Two-time Academy Award nominee Michael Shannon broke his silence on Alec Baldwin’s criminal charges and doomed the fallen star.
“Man of Steel” star Shannon turned on Baldwin over the fatal shooting of cinematographer Halyna Hutchins and warned that “this is what happens when you cut corners.”
Baldwin had a dual responsibility on the movie set due to being the star actor and a producer.
As Slay News reported, Baldwin has been charged by prosecutors with involuntary manslaughter over the fatal shooting and faces prison time if convicted.
According to Shannon, the tragedy likely happened because Baldwin and his colleagues were trying to “make the movie on the cheap.”
Shannon said: “On most sets if there is any activity that’s considered potentially risky in any way, shape, or form, they start the day with a safety meeting the assistant director runs.
“They go through all the possible dangerous on-camera activity, and how we’re going to handle that to make sure nobody gets hurt.
“That’s how the day starts.
“And all of the armorers I’ve worked with have been super fastidious about what they do.
“But ‘Rust’ is an example of a problem I see in filmmaking more and more these days.
“On smaller productions, independent productions, the producers keep wanting more and more for less and less.
“They don’t want to give you enough money,” he revealed.
“They cut corners, ridiculously, every which way. And they get away with it. So every time someone makes a great movie for a million dollars, it sets a precedent.
“The financiers say, well, Joe Blow made a movie for a million, we’re gonna give you a million, too. And you’re, like, ‘But I need $3 million to make it the right way.’
“And they say ‘Well, I guess you won’t do it, then.’
“They whittle the budget down to the bare minimum — but the one thing you can’t cut corners on is your armorer. If you have guns in your movie, that’s no place to cut corners.
“As an actor, if I’m handed a weapon, my finger does not go in the trigger hole at all.
“I learned this at a very young age as an actor.
“You lay your finger outside, along the barrel of the gun.
“You do not put your finger in the trigger hole unless you’re going for a take.
“If you’re holding a firearm between takes, which you shouldn’t be, you point it at the ground until somebody comes and collects it from you.
“I’m not condemning Alec. I feel horrible for the guy. It’s a nightmare.
“I feel terrible for everyone on that production.
“But this is what happens when you lowball and cut corners and hire people that may not be qualified, and pay them next to nothing, and make the movie on the cheap.
“People get jobs in this business because they’re willing to work for a low enough fee. I see it all the time,” he said.
The Screen Actors Guild-American Federation of Television and Radio Artists issued a statement defending Baldwin:
“The death of Halyna Hutchins is a tragedy, and all the more so because of its preventable nature.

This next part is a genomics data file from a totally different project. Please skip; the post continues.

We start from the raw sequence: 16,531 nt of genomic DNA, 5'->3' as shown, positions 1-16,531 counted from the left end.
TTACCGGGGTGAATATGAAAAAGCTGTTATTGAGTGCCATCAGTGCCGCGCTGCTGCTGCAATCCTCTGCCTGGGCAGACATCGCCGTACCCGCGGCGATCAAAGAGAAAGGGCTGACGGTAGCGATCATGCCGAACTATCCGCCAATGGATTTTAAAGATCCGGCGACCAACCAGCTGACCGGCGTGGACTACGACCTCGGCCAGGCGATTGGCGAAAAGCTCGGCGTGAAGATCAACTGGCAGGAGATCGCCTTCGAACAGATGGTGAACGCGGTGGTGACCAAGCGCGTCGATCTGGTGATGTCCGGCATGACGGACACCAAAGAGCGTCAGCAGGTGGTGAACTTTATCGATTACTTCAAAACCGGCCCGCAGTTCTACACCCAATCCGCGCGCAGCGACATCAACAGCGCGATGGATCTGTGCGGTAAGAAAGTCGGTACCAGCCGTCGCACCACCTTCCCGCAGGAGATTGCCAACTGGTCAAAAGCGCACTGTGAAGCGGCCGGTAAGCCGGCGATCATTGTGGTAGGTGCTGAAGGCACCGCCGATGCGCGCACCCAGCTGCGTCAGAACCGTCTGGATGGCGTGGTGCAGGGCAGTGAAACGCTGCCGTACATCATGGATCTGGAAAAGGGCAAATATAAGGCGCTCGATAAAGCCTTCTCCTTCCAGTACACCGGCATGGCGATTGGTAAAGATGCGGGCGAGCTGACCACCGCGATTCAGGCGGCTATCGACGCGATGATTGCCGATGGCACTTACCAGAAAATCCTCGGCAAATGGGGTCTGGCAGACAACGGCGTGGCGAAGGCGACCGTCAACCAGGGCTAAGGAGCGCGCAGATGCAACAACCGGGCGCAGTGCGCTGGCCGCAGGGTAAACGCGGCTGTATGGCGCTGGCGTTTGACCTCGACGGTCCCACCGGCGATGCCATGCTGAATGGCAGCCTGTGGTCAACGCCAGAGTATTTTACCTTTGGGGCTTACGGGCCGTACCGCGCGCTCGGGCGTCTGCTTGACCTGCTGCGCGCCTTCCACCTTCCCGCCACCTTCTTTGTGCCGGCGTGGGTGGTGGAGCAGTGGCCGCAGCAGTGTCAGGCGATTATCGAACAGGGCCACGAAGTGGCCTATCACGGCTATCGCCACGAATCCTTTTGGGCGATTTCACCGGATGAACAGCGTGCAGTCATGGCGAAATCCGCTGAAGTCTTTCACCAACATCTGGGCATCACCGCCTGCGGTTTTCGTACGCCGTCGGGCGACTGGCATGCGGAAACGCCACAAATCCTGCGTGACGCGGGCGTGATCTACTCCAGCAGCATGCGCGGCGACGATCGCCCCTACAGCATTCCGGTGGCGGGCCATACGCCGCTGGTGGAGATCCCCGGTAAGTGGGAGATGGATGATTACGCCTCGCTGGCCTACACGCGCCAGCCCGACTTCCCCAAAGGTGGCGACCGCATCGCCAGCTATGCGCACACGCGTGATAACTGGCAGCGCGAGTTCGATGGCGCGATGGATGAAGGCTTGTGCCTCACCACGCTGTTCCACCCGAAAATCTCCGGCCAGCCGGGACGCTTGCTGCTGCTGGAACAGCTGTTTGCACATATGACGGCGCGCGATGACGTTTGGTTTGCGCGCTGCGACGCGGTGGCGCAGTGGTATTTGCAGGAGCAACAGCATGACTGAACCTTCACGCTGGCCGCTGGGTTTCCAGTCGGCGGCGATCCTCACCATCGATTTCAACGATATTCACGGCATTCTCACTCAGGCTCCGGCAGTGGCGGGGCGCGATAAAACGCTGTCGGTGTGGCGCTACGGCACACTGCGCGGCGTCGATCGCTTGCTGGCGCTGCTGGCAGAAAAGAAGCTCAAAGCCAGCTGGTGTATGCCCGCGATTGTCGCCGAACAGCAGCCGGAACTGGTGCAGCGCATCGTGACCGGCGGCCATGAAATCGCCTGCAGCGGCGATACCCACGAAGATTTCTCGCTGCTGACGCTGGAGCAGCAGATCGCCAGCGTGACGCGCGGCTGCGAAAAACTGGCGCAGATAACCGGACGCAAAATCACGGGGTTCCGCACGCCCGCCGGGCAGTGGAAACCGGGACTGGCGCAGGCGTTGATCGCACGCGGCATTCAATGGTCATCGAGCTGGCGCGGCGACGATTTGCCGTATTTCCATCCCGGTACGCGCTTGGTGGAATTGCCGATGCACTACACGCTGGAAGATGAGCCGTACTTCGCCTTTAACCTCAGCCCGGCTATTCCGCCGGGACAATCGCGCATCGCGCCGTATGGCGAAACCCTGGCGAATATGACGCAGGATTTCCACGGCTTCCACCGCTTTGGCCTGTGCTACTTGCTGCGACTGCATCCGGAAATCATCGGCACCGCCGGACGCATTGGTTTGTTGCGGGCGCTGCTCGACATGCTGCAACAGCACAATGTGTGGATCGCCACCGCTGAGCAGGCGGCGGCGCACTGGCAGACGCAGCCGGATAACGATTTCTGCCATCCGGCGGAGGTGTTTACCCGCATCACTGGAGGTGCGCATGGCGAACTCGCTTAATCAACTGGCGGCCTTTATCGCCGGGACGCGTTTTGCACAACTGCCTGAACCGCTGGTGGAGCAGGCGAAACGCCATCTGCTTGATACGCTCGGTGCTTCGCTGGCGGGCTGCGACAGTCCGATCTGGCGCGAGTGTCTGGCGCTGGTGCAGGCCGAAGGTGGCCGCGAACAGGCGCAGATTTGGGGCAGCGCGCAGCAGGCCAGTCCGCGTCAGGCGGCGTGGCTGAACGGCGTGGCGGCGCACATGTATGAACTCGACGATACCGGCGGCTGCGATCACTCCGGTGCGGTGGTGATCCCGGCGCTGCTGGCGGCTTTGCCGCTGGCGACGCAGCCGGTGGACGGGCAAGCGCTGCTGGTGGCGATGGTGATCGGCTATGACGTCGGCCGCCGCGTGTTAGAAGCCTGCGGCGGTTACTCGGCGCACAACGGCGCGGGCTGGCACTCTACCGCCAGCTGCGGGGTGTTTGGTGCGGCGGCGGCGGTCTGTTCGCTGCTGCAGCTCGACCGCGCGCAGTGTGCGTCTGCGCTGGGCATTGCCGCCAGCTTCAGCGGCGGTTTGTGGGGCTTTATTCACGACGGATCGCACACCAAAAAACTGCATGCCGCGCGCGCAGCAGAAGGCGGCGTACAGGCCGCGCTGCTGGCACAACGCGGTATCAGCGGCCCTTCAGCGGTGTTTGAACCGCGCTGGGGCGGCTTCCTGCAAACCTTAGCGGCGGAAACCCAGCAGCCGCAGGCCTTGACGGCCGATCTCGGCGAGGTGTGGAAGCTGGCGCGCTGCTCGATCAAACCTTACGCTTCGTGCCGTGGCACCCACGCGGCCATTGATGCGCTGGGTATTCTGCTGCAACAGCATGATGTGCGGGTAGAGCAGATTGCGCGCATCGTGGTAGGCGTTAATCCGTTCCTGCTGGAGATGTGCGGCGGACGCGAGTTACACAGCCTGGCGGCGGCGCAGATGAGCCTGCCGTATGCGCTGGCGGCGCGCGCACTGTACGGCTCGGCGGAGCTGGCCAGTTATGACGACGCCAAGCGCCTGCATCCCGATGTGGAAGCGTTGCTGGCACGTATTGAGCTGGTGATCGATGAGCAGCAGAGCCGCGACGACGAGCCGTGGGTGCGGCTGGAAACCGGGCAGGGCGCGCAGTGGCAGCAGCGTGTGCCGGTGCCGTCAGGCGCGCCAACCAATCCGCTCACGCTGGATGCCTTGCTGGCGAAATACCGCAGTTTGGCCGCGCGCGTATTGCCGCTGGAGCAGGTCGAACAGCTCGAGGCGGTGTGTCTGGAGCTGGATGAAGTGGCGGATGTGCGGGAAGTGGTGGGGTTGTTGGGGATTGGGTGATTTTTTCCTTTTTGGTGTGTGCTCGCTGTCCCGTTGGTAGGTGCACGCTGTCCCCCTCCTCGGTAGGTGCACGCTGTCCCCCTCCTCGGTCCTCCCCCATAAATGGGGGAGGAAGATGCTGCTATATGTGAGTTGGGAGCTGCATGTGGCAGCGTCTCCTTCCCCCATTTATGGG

“It is not a failure of duty or a criminal act on the part of any performer.
“The prosecutor’s contention that an actor has a duty to ensure the functional and mechanical operation of a firearm on a production set is wrong and uninformed.
“An actor’s job is not to be a firearms or weapons expert.”
However, Baldwin didn’t need to be a “firearms or weapons expert.”
Anyone who handles a firearm should know, at least, the basics of gun safety.
Baldwin broke the golden rule of gun safety when he pointed the weapon at something he didn’t intend to destroy.
“Firearms are provided for their use under the guidance of multiple expert professionals directly responsible for the safe and accurate operation of that firearm,” the statement continues.
“In addition, the employer is always responsible for providing a safe work environment at all times, including hiring and supervising the work of professionals trained in weapons.
“The Industry Standards for safety with firearms and use of blank ammunition are clearly laid out in Safety Bulletin 1, provided by the Joint Industry-Wide Labor Management Safety Commission.
“The guidelines require an experienced, qualified armorer to be put in charge of all handling, use, and safekeeping of firearms on set.
“These duties include ‘inspecting the firearm and barrel before and after every firing sequence,’ and ‘checking all firearms before each use.’
“The guidelines do not make it the performer’s responsibility to check any firearm.
“Performers train to perform, and they are not required or expected to be experts on guns or experienced in their use.
“The industry assigns that responsibility to qualified professionals who oversee their use and handling in every aspect.
“Anyone issued a firearm on set must be given training and guidance in its safe handling and use, but all activity with firearms on a set must be under the careful supervision and control of the professional armorer and the employer.”